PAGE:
Today was Liam’s first day at his new school. And people are wondering “How will it go? Will he be nervous? Will he find playmates? Will he get lost?” But the question I was fixating on was “Will he kiss me at the bus stop?”
Every school day for the last 2 years, Liam has walked hand in hand with me to the bus stop; when the bus pulls up he urgently turns his face upward for a kiss…..then throws his arms around my neck for a quick squeeze before hoisting his tiny body up the giant bus steps.
The bus stop was a good place for us. Each time he put his hand in mine, I held its softness, its tiny-ness, its wanting to be there and I would think “How much longer will he do this?” Each time he turned his face upward for a kiss, I would say a little thank you and think “Next year he won’t kiss me at the bus stop.”
One day last year, while waiting for the bus, Liam says “Let’s play rock paper scissors.” Which throws me because I never taught him rock paper scissors. I still believe I’m his portal to the world. Never mind that he spends all day every day with 29 other children and a multitude of adults whose express purpose is to teach him new things. Never mind that. Where did he get this??? It’s so weird. So grown-up. So we play rock paper scissors and it’s fun. When the bus comes into view, someone yells “BUS!” and everyone forms a line, jockeying for position like there’s some prize waiting for them on the bus. Liam is the littlest and has the least developed line-butting skills so he’s always last. He turns for his kiss – I say thank you in my mind. Another bus stop mom sees our ritual and waves to her pubescent daughter. She shouts “Don’t worry, I won’t kiss you! BUT I WANT TO!!!!!”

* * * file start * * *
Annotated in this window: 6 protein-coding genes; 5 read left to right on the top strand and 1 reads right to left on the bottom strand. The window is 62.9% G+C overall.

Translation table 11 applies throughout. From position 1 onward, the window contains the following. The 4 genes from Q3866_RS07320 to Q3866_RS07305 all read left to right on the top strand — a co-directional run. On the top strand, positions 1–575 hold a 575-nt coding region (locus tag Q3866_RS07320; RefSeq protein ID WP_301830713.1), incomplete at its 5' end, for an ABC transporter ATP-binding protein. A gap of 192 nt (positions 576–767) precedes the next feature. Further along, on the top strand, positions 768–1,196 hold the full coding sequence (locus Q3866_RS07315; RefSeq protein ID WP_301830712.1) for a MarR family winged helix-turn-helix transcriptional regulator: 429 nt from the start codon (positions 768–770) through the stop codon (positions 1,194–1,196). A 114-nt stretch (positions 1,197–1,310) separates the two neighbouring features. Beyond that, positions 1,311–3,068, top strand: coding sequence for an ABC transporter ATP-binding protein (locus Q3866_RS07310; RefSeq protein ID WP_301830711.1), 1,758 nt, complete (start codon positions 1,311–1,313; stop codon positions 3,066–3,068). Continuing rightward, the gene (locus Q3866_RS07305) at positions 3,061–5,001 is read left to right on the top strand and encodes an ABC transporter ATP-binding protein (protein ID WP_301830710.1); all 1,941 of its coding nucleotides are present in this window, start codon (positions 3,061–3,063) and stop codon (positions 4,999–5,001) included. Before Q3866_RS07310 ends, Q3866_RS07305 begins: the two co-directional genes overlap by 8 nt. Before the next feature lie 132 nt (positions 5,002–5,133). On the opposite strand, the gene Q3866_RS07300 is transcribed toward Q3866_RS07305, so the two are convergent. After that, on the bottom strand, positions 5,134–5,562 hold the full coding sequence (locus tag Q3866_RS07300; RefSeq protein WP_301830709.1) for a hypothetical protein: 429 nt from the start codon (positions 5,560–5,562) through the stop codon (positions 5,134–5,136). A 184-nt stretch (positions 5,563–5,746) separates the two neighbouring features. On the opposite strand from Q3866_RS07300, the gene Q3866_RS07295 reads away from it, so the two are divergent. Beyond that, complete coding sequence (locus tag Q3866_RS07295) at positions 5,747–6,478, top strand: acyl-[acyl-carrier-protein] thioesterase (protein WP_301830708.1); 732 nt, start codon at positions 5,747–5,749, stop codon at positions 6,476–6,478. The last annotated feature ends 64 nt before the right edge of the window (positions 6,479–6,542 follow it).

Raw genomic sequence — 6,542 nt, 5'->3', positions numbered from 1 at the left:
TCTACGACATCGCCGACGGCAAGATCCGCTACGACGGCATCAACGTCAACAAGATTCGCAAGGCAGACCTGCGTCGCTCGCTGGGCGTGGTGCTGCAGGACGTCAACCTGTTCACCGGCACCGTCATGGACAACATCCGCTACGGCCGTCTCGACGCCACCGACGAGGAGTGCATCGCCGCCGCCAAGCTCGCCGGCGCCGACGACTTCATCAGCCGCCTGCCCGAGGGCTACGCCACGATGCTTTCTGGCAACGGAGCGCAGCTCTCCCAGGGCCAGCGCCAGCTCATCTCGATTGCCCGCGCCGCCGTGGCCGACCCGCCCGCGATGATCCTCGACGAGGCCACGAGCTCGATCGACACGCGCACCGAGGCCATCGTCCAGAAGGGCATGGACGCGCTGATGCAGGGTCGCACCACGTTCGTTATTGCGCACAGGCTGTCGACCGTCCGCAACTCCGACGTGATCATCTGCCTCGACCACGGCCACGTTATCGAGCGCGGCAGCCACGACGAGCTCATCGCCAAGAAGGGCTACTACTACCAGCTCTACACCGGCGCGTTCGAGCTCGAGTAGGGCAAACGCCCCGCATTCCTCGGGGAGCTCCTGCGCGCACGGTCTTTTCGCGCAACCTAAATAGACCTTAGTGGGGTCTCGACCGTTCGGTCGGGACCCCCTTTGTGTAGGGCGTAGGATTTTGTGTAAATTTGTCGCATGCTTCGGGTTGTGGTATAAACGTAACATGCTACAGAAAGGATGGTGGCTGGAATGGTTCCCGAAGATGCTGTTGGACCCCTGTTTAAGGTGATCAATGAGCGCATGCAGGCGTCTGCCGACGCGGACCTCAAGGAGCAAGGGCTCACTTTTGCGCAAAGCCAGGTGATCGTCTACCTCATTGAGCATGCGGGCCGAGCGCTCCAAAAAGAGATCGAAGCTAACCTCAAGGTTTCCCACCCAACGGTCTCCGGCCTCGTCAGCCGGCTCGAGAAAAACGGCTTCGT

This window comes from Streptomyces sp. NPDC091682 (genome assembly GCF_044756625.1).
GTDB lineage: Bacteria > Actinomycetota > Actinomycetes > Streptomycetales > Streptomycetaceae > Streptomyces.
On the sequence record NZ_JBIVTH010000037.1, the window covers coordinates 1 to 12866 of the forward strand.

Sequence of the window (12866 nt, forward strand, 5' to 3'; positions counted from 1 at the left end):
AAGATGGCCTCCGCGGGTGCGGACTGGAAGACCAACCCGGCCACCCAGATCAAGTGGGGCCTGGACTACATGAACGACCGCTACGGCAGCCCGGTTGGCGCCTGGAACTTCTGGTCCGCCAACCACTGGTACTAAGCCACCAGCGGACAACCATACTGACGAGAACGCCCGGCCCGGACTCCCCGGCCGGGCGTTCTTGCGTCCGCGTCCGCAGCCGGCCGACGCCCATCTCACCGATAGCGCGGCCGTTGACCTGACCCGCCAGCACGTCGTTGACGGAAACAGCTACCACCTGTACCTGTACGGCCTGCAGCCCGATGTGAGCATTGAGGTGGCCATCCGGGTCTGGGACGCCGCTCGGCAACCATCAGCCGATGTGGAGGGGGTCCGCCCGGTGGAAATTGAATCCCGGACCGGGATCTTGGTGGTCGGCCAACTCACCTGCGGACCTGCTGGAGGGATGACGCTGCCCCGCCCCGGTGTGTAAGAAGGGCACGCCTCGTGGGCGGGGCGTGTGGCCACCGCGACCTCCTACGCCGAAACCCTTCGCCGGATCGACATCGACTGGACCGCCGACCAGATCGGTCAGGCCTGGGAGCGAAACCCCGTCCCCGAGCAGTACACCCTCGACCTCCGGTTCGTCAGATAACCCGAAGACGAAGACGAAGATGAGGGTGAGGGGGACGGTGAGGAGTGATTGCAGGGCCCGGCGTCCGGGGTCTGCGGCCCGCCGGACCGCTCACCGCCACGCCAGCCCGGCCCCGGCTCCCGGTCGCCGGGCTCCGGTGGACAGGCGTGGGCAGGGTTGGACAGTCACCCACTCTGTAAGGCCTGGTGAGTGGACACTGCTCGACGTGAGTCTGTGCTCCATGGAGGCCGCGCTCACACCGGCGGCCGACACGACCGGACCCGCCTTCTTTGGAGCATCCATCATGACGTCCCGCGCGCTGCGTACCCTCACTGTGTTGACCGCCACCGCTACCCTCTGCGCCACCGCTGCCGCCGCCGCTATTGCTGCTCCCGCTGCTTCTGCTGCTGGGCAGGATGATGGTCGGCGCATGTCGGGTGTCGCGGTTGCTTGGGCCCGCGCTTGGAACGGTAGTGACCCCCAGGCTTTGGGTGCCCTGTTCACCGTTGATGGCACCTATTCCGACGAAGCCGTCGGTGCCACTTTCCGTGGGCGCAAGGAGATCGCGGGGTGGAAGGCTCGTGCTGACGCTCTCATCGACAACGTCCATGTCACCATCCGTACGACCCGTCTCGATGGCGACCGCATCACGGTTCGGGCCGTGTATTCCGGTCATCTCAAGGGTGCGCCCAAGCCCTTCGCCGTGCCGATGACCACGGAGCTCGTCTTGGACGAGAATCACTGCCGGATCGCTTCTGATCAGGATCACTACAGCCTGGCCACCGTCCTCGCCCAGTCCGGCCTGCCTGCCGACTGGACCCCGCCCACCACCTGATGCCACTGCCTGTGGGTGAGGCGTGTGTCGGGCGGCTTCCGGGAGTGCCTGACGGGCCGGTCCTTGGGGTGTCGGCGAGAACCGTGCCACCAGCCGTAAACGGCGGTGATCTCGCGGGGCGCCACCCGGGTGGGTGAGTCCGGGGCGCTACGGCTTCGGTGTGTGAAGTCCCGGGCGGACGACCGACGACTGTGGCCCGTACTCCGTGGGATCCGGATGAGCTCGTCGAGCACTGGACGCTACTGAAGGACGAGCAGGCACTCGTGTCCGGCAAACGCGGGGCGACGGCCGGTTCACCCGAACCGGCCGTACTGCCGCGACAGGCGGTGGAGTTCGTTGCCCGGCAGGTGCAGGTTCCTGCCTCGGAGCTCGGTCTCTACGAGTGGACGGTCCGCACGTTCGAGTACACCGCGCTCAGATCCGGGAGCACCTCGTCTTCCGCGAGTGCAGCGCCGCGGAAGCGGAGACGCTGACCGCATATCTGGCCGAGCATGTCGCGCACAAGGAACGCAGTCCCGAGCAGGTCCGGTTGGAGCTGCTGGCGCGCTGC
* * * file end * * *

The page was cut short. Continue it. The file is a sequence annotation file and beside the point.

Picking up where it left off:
I watch Liam find his seat, his eyes find me through the glass and he gives a little wave……….and then……….he does rock paper scissors. I play along and I smile because I can’t believe how pure this kid is and how lucky I am to be playing this silly old-timey game with him through the school bus window. The bus pulls away and we keep playing and keep playing until the bus turns the corner and we can’t see each other anymore.
Last night, I think about rock paper scissors. And I think about how his hand feels more muscular in mine and how it tugs and twists a little – pulling toward independence. I think there will probably be no kiss.
And this morning, he stands tall next to me, up to my shoulder. He’s not nervous, he’s excited and smiley. And when the bus pulls up, he urgently turns his face upward for a kiss………..then throws his arms around my neck for a quick squeeze.
For more from Kristin, read her blog, Clam Chowder for Lunch.